The Kings Never Smile

Today I was sent an interesting scholarly essay on kingship that compares two contemporary monarchs, Juan Carlos of Spain and Bhomipol of Thailand [1]. The essay argues rather convincingly that both personal and structural elements are at the base of why Juan Carlos became a democratic king who is personally popular as a neutral head of state in a nation where monarchy has had an uneasy position for at least two centuries. Similarly, these same elements are at the base of why King Bhomipol of Thailand has based his legitimacy on a heathen sacramental divine-right monarchy, seeking to be personally popular in a nation where civil and military leadership is seen as corrupt and where growing populism has undermined the popularity of elites in the eyes of the masses.

Let us ask ourselves several questions. Why are both kings viewed as not being particularly happy? For one, the responsibilities of power and the tensions of preserving power in the face of insecurity can make melancholy fatalists of the most sanguine of men. Uneasy lies the head who wears a crown. Ironically enough, the greater insecurity of the structural elements of the Spanish monarchy made it easier (perhaps even necessary) for Juan Carlos to legitimize his position as a democratic monarch, while the position of reactionary advisers and a less clear conceptual division between monarchy and a republican option in Thailand encouraged a monarchy that looked back to Ayutthaya for legitimacy [2] rather than seeking that legitimacy in answering the needs and concerns of the common people. In contrast, the greater personal security of Juan Carlos has allowed him to make an apology for his misdeeds to the people and seek forgiveness, while such an option would be unthinkable for the intensely face-conscious Thai monarchy.

What common threats do both monarchies share? For one, both monarchies are in countries that have a reputation for being backwards, deeply religious, and immune to democracy by virtue of their cultural qualities. Both nations have a long history of political instability with persistent problems with weak republics and frequent dictatorships. In addition, the monarchies of both nations are far more personally popular than institutionally popular. This presents problems of succession in that each monarch must prove themselves to the people anew, with grave difficulties in gaining legitimacy from previous rulers. The need for each generation to prove themselves as a good kings over and over again is a great way to keep monarchs humble and honest and more devoted to serving the people, which is necessary to provide some kind of legitimate rulership. The structural insecurity of rulers is the price one must pay for the safety and freedom of the people, but we do not want leaders who are so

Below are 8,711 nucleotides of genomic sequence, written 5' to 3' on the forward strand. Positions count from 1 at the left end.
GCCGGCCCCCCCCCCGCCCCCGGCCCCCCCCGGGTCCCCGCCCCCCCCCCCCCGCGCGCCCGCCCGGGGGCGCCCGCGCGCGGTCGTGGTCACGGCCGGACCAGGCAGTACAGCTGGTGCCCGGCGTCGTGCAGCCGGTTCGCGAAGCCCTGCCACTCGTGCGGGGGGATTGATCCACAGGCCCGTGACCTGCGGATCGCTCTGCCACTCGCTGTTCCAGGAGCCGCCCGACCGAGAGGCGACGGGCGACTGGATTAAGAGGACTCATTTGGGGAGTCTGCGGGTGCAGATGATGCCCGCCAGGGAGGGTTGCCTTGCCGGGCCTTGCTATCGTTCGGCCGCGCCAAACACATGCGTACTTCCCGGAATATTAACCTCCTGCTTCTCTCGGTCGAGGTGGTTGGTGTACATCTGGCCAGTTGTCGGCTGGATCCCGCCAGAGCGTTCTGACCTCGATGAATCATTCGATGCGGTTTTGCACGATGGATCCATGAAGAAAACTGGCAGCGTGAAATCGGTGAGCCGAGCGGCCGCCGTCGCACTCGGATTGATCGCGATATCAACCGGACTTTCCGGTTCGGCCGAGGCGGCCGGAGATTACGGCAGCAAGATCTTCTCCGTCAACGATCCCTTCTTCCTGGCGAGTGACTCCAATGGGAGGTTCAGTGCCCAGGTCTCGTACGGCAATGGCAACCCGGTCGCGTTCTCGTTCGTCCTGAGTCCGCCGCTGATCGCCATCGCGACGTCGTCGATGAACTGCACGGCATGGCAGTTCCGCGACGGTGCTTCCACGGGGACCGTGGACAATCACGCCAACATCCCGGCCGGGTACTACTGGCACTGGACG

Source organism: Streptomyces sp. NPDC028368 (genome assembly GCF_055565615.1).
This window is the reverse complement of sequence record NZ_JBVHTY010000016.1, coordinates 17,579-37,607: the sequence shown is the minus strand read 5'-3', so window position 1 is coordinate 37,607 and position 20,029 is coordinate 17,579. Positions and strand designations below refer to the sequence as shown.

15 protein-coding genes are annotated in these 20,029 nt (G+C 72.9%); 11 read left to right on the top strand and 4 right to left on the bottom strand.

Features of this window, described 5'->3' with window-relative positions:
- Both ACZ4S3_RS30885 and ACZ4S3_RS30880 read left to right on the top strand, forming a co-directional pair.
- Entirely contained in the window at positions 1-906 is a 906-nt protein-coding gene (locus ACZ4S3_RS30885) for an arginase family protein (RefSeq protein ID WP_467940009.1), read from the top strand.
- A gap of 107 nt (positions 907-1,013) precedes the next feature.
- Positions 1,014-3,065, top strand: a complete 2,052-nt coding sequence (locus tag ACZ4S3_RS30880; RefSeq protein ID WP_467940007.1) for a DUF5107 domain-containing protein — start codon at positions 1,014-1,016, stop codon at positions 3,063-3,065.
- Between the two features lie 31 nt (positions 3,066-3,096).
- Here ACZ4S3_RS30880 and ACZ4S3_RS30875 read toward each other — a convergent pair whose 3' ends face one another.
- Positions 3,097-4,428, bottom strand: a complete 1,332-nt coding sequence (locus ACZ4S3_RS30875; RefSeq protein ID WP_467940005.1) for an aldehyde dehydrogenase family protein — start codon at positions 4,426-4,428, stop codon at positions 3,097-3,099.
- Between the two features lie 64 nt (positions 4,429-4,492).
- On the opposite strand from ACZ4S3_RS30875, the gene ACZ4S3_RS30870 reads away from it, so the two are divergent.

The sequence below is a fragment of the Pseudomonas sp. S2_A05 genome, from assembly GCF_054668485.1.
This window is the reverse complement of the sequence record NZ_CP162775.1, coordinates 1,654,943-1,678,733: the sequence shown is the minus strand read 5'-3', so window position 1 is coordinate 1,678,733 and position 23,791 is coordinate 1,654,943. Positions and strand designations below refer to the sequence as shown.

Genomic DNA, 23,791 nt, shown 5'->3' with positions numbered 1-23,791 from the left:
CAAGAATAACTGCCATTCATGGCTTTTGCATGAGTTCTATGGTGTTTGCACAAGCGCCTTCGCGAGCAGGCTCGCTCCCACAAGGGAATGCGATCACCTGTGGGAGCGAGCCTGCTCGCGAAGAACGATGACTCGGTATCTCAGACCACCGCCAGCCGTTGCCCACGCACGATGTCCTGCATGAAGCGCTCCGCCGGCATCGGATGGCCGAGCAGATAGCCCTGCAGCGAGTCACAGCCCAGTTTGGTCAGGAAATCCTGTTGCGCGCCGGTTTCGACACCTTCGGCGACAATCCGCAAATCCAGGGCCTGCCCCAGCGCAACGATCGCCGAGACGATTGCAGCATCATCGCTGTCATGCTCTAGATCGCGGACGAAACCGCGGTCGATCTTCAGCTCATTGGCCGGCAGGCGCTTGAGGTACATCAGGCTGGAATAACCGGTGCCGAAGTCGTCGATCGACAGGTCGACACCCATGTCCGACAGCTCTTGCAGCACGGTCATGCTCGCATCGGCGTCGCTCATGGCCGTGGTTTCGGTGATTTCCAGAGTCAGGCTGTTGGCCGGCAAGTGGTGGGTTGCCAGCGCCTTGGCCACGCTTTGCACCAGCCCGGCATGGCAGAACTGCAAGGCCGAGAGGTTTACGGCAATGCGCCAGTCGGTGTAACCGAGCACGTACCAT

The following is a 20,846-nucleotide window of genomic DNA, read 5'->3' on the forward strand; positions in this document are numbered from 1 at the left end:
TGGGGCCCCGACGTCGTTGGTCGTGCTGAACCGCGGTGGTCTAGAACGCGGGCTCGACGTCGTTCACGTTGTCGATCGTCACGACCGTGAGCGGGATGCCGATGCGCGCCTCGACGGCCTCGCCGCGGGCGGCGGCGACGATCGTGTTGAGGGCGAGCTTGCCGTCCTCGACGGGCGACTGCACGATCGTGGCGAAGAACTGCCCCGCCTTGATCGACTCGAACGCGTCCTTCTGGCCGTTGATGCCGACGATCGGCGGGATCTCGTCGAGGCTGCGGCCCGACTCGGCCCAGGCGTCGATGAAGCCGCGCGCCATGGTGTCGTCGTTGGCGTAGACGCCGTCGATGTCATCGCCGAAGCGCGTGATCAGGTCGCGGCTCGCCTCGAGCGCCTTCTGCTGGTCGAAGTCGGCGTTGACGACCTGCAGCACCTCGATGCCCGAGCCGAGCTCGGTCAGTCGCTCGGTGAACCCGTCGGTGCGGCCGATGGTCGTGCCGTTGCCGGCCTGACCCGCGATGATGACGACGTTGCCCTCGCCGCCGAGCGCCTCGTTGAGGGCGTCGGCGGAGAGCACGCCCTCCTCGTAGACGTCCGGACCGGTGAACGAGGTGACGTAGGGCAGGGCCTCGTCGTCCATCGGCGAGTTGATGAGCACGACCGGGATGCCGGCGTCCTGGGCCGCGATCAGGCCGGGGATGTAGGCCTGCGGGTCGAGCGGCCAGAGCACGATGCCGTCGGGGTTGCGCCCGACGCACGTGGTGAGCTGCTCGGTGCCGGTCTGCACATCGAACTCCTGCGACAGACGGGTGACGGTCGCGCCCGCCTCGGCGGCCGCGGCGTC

personally insecure that they oppress the people to achieve their own safety and peace of mind. As in so many areas, there is a delicate balance to be maintained.

So, what is the value and worth of a constitutional monarchy? Some of us, like myself, are rather hostile to elites and hierarchies and monarchs on principle. That said, there is a place for a constitutional monarch as a stable face to the outside world and as a fair arbiter for deeply divided states in times of crisis. Ironically, monarchs are best served (and most widely popular and legitimate) when they have the least political power, in that they provide a fairly inexpensive bit of glamor for citizens and tourists (the British monarchy costs less than a pound per citizen per year, a solid and inexpensive investment), they provide a sense of permanence and stability which makes a people more aware of history while also providing someone who is beyond the political fray and able to provide common ground among different political worldviews. That power and legitimacy depend on constitutional monarchs remaining content to have the illusion of power without the reality, as well as have the reality of a good moral example to set for their people and provide as a face for that nation to the world at large. And that is a worthy position of value even for a fiercely egalitarian person like myself.

So, even if a monarch in these days has little cause to smile, there is a great benefit in engaging in comparative history. For one, since human nature as well as global trends are present across cultures, we do better when we are able to compare different societies and people both to understand what is common to humanity as well as what is distinctive within culture and historical situation, allowing us to better appreciate variety without assuming that the same trends and pressures do not apply because of supposedly unique cultures that are immune to change. For another, kings face grave insecurities that can inspire them to become better people and better leaders or ruin them, depending both on the severity of their situations as well as the strength (or lack thereof) of their character and the training they received from parents and mentors. In addition, the value of monarchies lies not in their supposed divine right to rule, but in their ability to provide a sense of history and a source of stability in turbulent times, as well as a pretty face to the outside world (for little cost to the people and tourism revenue), and a neutral arbiter in times of political crisis. Few would deny that we face such times of crisis around the world. Do we have the leaders who are able to rise above our problems, show themselves humble to God, and seek the best interests of all their people?



About nathanalbright

I'm a person with diverse interests who loves to read. If you want to know something about me, just ask.
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1 Response to The Kings Never Smile

  1. Pingback: Bigger Than Any One Man | Edge Induced Cohesion

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